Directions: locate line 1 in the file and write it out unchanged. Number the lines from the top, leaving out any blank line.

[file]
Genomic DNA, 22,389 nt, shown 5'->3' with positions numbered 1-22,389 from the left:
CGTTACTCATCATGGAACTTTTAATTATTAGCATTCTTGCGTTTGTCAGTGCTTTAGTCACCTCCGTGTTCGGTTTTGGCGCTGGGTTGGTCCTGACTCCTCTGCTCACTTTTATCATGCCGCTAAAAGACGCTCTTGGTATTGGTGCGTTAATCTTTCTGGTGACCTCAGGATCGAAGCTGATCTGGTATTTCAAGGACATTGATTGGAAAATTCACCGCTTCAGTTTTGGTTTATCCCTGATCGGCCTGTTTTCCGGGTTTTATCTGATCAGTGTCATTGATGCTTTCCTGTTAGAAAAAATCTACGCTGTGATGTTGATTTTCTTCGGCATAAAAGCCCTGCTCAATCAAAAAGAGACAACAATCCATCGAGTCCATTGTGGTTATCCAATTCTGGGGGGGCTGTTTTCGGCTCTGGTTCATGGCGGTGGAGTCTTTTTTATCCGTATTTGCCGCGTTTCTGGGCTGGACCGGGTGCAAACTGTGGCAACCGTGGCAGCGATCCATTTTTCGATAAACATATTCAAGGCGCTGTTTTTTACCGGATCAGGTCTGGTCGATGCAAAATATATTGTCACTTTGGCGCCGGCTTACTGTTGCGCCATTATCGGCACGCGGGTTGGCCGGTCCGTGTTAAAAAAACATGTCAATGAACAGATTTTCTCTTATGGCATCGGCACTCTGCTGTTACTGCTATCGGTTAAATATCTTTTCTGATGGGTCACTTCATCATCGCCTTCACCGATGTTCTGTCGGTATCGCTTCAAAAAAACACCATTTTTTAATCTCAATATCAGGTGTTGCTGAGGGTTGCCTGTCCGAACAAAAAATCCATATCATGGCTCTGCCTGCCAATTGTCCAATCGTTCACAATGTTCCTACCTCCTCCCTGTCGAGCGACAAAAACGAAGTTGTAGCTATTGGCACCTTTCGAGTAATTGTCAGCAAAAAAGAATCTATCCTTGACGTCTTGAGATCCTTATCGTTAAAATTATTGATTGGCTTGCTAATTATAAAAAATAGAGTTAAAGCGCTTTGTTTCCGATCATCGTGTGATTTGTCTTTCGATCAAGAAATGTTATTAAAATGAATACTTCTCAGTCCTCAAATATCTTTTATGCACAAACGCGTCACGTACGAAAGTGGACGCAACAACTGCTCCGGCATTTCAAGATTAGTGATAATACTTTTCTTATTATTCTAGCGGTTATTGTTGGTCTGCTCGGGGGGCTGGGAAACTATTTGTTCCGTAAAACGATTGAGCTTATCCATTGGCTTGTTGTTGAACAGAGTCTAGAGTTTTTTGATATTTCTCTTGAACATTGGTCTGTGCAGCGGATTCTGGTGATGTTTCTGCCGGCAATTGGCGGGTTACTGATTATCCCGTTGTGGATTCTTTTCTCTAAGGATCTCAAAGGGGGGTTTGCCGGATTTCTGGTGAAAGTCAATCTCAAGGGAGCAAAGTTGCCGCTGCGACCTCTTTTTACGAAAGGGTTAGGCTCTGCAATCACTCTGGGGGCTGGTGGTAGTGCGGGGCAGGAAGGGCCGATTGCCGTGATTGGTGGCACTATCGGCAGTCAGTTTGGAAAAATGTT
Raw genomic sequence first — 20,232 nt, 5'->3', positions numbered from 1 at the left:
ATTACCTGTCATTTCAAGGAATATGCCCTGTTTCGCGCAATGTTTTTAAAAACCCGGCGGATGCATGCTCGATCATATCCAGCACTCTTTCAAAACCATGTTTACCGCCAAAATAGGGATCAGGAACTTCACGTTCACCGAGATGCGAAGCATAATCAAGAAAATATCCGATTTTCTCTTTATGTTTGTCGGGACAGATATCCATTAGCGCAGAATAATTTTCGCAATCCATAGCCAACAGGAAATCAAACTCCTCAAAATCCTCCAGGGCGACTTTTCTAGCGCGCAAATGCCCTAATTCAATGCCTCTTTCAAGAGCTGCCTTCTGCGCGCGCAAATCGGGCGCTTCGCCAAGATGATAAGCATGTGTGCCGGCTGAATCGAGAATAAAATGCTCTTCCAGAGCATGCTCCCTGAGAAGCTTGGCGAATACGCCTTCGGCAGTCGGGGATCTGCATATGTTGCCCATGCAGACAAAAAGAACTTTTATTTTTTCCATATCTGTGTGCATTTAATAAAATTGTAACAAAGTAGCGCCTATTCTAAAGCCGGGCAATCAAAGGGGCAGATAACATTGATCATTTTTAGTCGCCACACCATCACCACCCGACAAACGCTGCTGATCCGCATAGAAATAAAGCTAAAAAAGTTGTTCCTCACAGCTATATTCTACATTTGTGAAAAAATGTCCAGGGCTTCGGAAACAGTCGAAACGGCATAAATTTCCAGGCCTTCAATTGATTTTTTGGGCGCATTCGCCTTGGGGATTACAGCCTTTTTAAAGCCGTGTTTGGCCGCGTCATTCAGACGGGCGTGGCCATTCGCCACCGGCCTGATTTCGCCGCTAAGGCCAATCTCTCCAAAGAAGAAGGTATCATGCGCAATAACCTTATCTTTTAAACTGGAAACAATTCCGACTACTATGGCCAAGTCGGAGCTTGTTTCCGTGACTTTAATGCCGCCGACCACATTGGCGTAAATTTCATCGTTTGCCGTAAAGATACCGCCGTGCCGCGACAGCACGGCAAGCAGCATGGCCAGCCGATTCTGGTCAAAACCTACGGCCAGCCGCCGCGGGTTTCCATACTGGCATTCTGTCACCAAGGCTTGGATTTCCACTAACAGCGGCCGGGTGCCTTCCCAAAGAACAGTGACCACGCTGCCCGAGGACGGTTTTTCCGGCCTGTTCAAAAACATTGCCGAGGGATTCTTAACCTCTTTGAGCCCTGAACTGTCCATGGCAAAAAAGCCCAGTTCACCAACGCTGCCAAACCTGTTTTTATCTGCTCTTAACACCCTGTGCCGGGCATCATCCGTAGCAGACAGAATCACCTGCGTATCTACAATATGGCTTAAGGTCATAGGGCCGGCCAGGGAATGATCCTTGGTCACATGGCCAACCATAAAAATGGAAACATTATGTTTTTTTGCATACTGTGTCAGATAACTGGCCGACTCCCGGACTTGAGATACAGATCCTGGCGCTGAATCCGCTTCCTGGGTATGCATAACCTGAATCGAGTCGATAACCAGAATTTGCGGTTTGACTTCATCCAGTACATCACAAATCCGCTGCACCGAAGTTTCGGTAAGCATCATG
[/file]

Genomic DNA, 22,389 nt, shown 5'->3' with positions numbered 1-22,389 from the left: